Creating a Standardized, Non-Biased Compensation Policy with Caitlin Revie
Caitlin Revie, SHRM-CP, is the People Operations Specialist at crowdfunding marketing agency, LaunchBoom,a company that empowers the world to build successful brands and has been fully remote since 2018. Revie is an HR Generalist who is most passionate about being able to craft intricate and innovative solutions by understanding both the complexities of business and people.
“Basing pay off of employee requests does not have anything to do with knowledge, skills, abilities, or experience.”
You recently created a compensation system at LaunchBoom that ensures fair pay across all levels of the company. Can you tell us about the importance of that?
In HR, you can do compensation in so many different ways. In my experience at previous companies, we only used market-based pay benchmarks to determine our ranges. An HR professional would use a site like Pay Scale to pull up a salary range which includes what market data shows the job is worth, with specific filters such as location, industry and company size. Then, during the interview process we would ask people about salary expectations. Sometimes their salary expectations were high and sometimes they were low; not very often were they spot on in our range.
Regardless, a lot of times our offer would be very influenced by the compensation they requested, but there are a few issues with that.
One issue is wage compression, which is when you have new people coming into a company at a certain job role that are getting paid at nearly the same rate or even higher than people who have been at the company longer.
Another issue is that you are basing pay from what people say their expectation for salary is and how much they personally believe their work is valued. That’s something that can fuel wage gaps. Essentially, it’s a system that says, “we’ll pay you what you think you are worth” which creates inequality internally within companies. For example, if a prospective employee values themselves less—or is unaware of what is an acceptable salary to request, a company may pay them less, as a result.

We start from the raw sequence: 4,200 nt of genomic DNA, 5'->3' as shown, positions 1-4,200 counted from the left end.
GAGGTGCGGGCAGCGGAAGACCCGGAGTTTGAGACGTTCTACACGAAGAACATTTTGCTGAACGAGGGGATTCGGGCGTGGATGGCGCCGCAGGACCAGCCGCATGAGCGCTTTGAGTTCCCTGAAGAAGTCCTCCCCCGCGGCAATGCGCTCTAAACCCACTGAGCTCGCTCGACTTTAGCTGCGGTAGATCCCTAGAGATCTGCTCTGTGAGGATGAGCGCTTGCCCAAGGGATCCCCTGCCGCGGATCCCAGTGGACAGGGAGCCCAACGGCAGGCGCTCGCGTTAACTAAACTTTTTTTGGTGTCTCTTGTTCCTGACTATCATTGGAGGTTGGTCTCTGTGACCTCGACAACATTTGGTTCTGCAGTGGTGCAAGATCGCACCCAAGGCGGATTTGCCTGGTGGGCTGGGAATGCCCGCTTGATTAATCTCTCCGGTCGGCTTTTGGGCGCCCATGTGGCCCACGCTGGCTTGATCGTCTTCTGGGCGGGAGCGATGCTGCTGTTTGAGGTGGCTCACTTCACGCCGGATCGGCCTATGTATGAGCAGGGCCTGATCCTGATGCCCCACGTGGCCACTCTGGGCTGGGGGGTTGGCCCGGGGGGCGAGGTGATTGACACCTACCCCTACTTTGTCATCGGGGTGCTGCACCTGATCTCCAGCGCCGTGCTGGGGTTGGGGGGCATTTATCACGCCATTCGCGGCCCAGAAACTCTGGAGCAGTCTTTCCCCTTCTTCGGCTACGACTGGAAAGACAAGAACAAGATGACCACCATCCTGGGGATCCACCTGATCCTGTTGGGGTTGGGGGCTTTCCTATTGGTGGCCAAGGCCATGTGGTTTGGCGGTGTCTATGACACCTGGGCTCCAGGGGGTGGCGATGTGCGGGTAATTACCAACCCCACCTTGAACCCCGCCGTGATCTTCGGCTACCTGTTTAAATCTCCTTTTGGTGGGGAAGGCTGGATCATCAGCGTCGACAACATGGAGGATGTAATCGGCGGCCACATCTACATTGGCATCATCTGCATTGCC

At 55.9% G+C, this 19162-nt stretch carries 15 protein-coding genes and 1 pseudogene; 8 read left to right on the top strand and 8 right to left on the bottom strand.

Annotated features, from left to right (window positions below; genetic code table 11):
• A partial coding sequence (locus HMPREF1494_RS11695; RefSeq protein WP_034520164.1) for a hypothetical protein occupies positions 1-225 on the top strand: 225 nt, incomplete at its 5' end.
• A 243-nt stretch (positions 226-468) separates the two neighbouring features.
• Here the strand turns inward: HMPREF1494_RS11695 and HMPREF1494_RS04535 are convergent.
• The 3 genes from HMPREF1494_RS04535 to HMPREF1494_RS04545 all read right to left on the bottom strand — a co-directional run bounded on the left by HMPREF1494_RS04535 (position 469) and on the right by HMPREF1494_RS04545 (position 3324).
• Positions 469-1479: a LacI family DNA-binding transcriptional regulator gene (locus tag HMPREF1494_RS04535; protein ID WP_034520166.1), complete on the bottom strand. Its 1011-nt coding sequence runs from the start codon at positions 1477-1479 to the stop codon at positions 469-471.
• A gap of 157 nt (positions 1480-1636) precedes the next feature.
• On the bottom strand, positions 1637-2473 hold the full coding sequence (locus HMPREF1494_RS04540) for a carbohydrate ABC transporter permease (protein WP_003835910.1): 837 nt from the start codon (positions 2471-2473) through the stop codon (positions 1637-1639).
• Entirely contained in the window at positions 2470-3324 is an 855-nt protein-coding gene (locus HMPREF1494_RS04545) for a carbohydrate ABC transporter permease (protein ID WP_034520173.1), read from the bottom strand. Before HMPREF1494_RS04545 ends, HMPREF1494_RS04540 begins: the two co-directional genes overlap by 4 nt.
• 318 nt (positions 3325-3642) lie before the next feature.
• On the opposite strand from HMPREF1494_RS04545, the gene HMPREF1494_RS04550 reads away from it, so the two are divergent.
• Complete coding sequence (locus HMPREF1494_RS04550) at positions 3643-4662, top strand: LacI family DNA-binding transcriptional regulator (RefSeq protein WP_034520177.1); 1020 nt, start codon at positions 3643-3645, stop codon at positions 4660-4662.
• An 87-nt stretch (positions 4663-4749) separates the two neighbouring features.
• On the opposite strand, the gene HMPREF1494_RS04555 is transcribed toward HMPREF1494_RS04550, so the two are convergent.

Basing pay from employee requests does not have anything to do with their knowledge, skills, abilities, or experience. It’s simply about negotiation, which is okay if you are a contractor, but if you are an employee there should be a system behind what you are getting paid. It shouldn’t be a subjective system based on how good you are at negotiating.
How did you approach senior leadership about making the change?
I came to LaunchBoom and asked how they decided what to pay people. They were using limited information to decide pay for various positions and their compensation raises were given in set lump sum increments on an inconsistent schedule. The lump sum raise amount was the same across the board, so one person might get a 10% raise, while to another person with a higher base salary that raise might only be a 6% raise, etc. We realized that we needed to develop an equitable pay system that allowed us to pay our current people well, make strong job offers, and give sustainable raises.
“We wanted to empower employees to take ownership and initiative of their progress and their compensation, at any time of the year. Our new plan gives people a specific path for growth.”
Tell us about the process in deciding the new compensation standards.
I drew inspiration from companies like Buffer and Gitlab. Their content is inspiring to me because they are also fully remote, and they have location based salary calculators. I considered the fact that LaunchBoom has team members spread across the globe, yet we are still a relatively small company at around 65 team members. Developing a systematic process that completely aligned with our company values was also paramount.